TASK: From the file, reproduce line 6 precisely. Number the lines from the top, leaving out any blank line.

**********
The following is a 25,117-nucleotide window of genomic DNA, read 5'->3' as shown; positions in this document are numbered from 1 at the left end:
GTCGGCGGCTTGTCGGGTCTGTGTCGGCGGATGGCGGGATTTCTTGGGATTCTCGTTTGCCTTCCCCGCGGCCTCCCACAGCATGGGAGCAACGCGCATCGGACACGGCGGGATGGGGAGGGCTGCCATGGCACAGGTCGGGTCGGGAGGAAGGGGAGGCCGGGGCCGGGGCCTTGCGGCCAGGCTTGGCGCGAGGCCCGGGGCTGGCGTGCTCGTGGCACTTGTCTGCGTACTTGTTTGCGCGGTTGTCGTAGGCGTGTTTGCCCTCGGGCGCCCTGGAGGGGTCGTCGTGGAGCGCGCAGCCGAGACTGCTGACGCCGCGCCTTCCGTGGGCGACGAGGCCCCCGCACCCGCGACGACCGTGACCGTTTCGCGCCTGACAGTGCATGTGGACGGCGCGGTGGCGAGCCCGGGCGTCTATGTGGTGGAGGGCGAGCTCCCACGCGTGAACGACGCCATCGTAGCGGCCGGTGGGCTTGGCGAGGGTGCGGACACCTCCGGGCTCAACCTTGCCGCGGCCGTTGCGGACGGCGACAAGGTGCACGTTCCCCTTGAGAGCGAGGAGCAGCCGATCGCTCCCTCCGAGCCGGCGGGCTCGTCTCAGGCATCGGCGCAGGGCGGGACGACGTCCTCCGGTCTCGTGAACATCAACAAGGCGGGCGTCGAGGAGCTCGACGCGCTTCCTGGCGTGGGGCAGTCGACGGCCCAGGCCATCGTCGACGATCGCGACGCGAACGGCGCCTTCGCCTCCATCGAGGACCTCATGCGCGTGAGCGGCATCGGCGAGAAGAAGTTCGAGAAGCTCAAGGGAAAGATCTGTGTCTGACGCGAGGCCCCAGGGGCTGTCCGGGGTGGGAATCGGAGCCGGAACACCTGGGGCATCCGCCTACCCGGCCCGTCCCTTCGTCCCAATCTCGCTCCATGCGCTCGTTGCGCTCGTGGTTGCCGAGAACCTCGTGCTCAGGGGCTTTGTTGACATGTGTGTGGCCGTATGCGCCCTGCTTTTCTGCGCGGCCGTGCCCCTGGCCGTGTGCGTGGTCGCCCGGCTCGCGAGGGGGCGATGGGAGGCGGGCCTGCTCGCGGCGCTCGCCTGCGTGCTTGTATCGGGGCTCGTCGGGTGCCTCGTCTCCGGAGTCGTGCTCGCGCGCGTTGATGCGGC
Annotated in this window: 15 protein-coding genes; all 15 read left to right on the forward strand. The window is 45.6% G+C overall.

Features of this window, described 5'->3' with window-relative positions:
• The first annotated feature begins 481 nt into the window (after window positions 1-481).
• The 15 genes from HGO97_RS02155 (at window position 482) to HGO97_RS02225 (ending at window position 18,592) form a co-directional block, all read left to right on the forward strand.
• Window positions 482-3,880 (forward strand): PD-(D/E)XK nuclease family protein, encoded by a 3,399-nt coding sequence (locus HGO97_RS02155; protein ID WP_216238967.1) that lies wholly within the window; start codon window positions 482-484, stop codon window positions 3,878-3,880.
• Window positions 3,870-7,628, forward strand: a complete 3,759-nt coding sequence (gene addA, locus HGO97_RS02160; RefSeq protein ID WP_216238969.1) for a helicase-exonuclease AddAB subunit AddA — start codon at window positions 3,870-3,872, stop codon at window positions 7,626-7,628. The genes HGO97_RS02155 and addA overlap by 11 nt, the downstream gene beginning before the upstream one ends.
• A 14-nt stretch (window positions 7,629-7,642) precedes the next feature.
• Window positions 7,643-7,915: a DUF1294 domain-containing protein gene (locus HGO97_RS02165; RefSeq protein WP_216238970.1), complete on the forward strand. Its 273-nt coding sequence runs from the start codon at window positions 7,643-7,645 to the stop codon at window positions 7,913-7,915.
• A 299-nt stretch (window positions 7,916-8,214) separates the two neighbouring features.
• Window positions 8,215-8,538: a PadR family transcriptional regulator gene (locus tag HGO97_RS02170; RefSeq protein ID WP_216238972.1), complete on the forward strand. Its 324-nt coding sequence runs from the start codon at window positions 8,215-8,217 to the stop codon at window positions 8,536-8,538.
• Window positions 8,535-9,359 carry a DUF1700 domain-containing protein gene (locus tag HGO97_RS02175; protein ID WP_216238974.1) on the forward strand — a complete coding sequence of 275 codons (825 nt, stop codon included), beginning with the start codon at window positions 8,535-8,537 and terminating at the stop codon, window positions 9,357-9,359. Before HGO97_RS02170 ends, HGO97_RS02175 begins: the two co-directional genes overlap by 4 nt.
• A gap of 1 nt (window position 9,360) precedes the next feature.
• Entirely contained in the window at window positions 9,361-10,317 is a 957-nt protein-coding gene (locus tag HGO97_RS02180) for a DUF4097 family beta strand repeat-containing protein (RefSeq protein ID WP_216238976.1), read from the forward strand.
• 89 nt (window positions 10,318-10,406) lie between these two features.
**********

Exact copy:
• The 15 genes from HGO97_RS02155 (at window position 482) to HGO97_RS02225 (ending at window position 18,592) form a co-directional block, all read left to right on the forward strand.